Designers can use advanced fire rated glass technology in the building envelope near or on the lot line while improving the building’s aesthetic and performance.
Fire rated glass fulﬁlls the designer’s goals of having unobstructed views and natural light. In cities like New York, Chicago, San Francisco or Boston where buildings are typically in close proximity to one another, designers can turn to fire rated glass to meet lot line requirements without sacrificing transparency. When employing this strategy, determining when ﬁre rated requirements apply, the type of ﬁre rated glass allowed (whether its fire protective or fire resistive), or how much ﬁre rated glass can be used are just some of the factors that designers have to consider.
Explaining Lot Line Requirements
The fire resistance rating for exterior walls is based on construction type, occupancy and fire separation distance as defined in Section 6 of the IBC. These fire resistance requirements range from no required rating to 3 hours. Exterior walls generally have a rating based solely on interior occupancy use and structural requirements. However, exterior walls that are 10 feet or less from the property line are required to have a fire resistance rating based on the proximity to adjacent buildings and interior occupancy conditions. The 2009 IBC increased this distance from five to 10 feet.
An exterior wall may or may not be allowed to have openings depending on the fire separation distance. Chapter 2 of the IBC defines fire separation distance as the distance measured from the building face to one of the following:
The distance shall be measured at right angles from the face of the wall.
Once the fire separation distance has been established, Table 705.8 in the IBC lay out the percentage of protected and unprotected openings and size limits allowed in exterior walls. When allowed, the codes distinguish between openings that are “unprotected” (no fire rating) with or without sprinklers, and “protected” (such as fire protective glazing in openings tested to NFPA 257/UL 9):
Fire protective glass like 45 minute ceramics tested to NFPA 257/UL 9 are either limited in size or prohibited altogether depending on the fire separation distance. Generally speaking, as the fire separation distance increases, the allowable opening area and the percentage of allowable fire protective openings increases.
However, these limitations do not apply to fire resistive glass tested to the more stringent ASTM E-119/UL 263 standard, which requires limiting the temperature rise to less than 250º F above ambient on the non-fire side. Designers can use fire resistive glass in areas where exterior openings are not permitted or limited in size per IBC Table 705.8. By using fire resistive glass, designers don’t have to sacrifice expansive clear views and abundant natural light in order to meet code requirements.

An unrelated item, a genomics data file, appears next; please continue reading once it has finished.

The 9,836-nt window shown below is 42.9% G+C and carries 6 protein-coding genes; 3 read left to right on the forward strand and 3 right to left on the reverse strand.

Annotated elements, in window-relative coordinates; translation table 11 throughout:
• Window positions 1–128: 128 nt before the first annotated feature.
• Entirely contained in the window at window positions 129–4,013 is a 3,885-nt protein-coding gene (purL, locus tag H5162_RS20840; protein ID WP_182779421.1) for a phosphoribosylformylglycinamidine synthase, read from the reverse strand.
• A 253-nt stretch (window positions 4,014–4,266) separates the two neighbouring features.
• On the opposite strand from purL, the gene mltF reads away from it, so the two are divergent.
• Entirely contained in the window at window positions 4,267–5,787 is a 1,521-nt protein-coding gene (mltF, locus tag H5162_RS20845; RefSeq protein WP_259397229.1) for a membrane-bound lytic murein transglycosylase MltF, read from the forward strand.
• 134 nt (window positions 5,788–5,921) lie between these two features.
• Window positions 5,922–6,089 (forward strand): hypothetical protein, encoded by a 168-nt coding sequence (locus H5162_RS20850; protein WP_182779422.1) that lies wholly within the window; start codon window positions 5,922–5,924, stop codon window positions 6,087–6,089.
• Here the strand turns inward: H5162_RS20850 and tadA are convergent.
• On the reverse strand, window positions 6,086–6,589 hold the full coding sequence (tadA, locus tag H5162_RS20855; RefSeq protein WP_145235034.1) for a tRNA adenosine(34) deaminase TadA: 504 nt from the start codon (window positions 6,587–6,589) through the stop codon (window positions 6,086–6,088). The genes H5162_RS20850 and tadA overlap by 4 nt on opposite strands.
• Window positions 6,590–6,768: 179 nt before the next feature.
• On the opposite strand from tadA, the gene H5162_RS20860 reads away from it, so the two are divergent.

|Two types of fire rated glazing recognized in the IBC: Fire Protective Glass vs Fire Resistive Glass as explained in this quick, informative video.|
In addition to meeting lot line requirements in the code, these advanced fire resistive glazing systems can perform like the rest of the materials building envelope and even match the aesthetic of adjacent non-rated glazing systems.
Dynamic Curtain Wall Testing
Static curtain wall testing performed in a chamber is one way to determine a product’s ability to prevent air and water from entering the building. However, the information from this test is limited. This why dynamic curtain wall testing designed to duplicate real world conditions is preferred by owners, architects and building envelope consultants.
Today’s advanced fire resistive curtain wall systems are tested to AAMA 501.1, ASTM E284 and ASTM E331. In addition to air and water testing, these systems are also tested to AAMA 501.4, ASTM E330, interstory vertical displacement, thermal cycling and condensation evaluation.
|The 1-hour fire resistive curtain wall at The Kensington in Boston successfully passed dynamic curtain wall testing. Architect: The Architectural Team, Inc. Glazier: Cheviot Corporation. Products used: SuperLite II-XL 60 in GPX Curtain Wall. Read the case study here.|
Occupant comfort is a key factor when selecting glazing products for the building envelope. While glass gives the benefit of natural daylight, controlling heat and glare are important considerations as well. Today’s advanced fire resistive glass products can easily incorporate low-e or any energy performance glazing. Designers can also find both fire protective and resistive glass and framing components in the NFRC CMAST database, enabling them to simulate the U-factor, Solar Heat Gain Coefficient (SHGC) and Visual Light Transmission (VLT) of exterior fire rated glazing assemblies.
|The large, 2 hour fire resistive exterior glass walls used on the penthouse of The Warehouse in New York’s Chelsea neighborhood incorporates high-performance glazing to meet the stringent energy requirements. Architect: Morris Adjmi Architects. Glazier: Vision Walls. Products used: SuperLite II-XLB 120 in GPX Architectural Series Framing. Read the case study here.|
Multi-tasking Protection Against Other Threats
Advanced fire resistive glazing systems can multi-task to provide additional protection against various environmental and man-made threats. Fire resistive glazing manufacturers have tested and listed systems that also meet:
|2-hour, fire resistive and blast rated curtain wall at an Army Hospital in the west coast spanned 45 feet and canted out a few degrees. Architect: RLF/US Army Corps of Engineers. Glazier: Sashco. Products used: Blast-rated SuperLite II-XL 120 in the GPX Blast System. Read the case study here.|
With the architectural community pushing the limits of what fire rated glass can do, manufacturers will continue to respond with innovative products that fulfill their design and performance needs.